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I am using PostgreSQL and PostGIS for this. I have downloaded dumps from Geoname, and built my tables from allCountries, alternateNames, and countryInfo. I've created my PostGIS geometry column, and populated it.

Now, what I'd like to do is given a zip code, I want to find all zip codes within 20 miles of the radius. Here's the structure of my geoname table:

CREATE TABLE public.geoname 
(
  geoname_id integer NOT NULL,
  name text,
  ascii_name text,
  alternate_names text,
  latitude double precision,
  longitude double precision,
  fclass text,
  fcode text,
  country text,
  cc2 text,
  admin1 text,
  admin2 text,
  admin3 text,
  admin4 text,
  population bigint,
  elevation integer,
  gtopo30 integer,
  timezone text,
  mod_date date,
  the_geom geometry(Point,4326),
  CONSTRAINT geoname_id_pk PRIMARY KEY (geoname_id)
)

CREATE INDEX idx_geoname_admin1
  ON public.geoname
  USING btree
  (admin1 COLLATE pg_catalog."default");

CREATE INDEX idx_geoname_ascii_name
  ON public.geoname
  USING btree
  (ascii_name COLLATE pg_catalog."default");

CREATE INDEX idx_geoname_the_geom
  ON public.geoname
  USING gist
  (the_geom);

Here's the query I am using (it never completes, takes forever) and the EXPLAIN output:

SELECT ascii_name
FROM geoname
WHERE
ST_distance(
ST_PointFromText('POINT(-122.67621 45.52345)', 4326),
the_geom) < 16093

"Seq Scan on geoname  (cost=0.00..2729028.01 rows=3179247 width=14)"
"  Filter:   (st_distance('0101000020E61000009ACE4E0647AB5EC0AC8BDB6800C34640'::geometry, the_geom) < 16093::double precision)"

I was thinking about using ST_DWithin, but from what I can tell it requires two locations.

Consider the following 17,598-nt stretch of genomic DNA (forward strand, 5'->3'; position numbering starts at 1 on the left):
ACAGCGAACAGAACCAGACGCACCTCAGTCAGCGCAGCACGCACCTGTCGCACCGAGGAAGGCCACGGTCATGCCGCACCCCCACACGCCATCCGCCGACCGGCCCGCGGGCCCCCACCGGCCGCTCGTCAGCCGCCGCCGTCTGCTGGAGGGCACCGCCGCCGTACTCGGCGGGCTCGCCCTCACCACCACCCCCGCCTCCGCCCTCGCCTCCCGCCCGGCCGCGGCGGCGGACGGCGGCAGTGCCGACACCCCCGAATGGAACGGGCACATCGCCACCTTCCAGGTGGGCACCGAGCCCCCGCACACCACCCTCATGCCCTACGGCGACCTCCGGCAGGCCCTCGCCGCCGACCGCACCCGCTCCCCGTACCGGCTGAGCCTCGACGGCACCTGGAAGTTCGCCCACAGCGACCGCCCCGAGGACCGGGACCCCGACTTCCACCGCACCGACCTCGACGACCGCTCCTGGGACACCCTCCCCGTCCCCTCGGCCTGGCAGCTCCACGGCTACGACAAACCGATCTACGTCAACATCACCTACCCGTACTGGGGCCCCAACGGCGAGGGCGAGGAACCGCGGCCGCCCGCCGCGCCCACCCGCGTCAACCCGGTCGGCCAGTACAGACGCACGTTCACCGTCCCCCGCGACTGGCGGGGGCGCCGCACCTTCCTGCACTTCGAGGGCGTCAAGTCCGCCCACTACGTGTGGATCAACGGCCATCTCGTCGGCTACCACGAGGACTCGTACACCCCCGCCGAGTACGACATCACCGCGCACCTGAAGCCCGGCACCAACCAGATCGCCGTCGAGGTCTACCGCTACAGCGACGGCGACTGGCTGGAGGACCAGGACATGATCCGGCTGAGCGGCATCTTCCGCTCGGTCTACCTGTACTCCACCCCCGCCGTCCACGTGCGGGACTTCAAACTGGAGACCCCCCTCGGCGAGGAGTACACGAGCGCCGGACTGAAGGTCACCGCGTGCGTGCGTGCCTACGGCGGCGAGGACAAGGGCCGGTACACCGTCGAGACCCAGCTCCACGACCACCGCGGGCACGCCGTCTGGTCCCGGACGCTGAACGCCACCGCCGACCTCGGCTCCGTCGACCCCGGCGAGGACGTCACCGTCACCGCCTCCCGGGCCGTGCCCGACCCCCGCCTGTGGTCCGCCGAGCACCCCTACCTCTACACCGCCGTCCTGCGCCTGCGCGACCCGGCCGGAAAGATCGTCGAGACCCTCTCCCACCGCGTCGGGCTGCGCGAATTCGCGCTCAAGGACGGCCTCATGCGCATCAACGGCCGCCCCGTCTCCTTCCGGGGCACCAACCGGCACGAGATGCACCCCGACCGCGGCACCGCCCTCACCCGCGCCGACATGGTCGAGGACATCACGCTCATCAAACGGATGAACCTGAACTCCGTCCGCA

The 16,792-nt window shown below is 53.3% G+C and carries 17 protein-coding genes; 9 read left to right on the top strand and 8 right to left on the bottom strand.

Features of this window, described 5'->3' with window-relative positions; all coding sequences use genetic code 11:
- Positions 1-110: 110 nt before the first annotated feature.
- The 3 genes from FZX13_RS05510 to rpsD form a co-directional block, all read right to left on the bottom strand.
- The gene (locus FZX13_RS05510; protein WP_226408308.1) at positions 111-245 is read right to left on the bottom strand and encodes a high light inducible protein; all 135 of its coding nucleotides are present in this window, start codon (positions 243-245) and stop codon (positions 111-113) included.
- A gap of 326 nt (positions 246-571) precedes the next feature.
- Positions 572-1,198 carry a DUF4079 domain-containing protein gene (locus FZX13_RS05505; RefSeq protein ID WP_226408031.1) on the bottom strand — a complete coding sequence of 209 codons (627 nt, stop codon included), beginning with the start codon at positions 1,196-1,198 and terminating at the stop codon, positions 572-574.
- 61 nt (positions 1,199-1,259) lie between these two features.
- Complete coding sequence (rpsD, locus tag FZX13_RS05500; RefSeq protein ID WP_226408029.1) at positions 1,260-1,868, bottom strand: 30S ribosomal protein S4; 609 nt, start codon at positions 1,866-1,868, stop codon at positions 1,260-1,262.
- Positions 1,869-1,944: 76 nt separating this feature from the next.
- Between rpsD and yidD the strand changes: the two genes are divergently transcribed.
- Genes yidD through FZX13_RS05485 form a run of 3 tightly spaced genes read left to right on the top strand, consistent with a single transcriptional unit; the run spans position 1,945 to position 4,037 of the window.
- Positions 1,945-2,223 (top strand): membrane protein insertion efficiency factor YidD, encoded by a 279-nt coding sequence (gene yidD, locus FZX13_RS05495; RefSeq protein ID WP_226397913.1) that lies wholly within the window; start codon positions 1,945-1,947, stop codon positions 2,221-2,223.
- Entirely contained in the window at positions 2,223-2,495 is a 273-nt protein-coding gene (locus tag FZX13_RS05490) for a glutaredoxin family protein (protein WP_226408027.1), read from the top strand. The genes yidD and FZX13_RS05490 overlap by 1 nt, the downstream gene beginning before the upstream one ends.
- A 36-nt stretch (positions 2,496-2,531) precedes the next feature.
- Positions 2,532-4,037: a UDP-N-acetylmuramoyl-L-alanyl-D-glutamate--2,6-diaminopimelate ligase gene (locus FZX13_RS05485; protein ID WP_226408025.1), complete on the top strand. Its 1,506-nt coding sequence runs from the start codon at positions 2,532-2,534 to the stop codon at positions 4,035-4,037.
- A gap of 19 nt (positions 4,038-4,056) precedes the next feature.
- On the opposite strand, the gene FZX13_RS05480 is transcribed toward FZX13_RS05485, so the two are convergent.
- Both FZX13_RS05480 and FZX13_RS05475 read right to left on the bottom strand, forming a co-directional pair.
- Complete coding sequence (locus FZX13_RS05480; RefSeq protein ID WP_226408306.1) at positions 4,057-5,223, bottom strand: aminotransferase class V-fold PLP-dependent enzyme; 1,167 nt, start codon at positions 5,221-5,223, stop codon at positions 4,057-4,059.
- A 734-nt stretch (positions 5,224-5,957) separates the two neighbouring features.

This is more-or-less what I am trying to accomplish.

3
  • 1
    You should know that your query will not use INDEX as it's inside a function, and your index is on a plain column value. Oct 7 '14 at 11:43
  • 1
    how many are there? try to run it again using ... SET enable_seqscan to OFF; an repost. let us see if the index is usable at all. which version of PG is it? Oct 28 '14 at 8:13
  • 1
    This was fairly common at an old job (I sent you junk mail, love me) We tied a postal code to the centerpoint and used that for our lat and long. Then used great circle distance to find all the postal codes within whatever distance our client specified. I'm guessing your final link there is doing the same thing
    – billinkc
    Oct 28 '14 at 14:32
2

What you want is ST_DWithin. That will use an index.

SELECT ascii_name
FROM geoname
WHERE
ST_DWithin(
  ST_SetSRID(ST_MakePoint(-122.67621 45.52345), 4326),
  the_geom,
  16093
);

You probably want to use geography rather than geometry.

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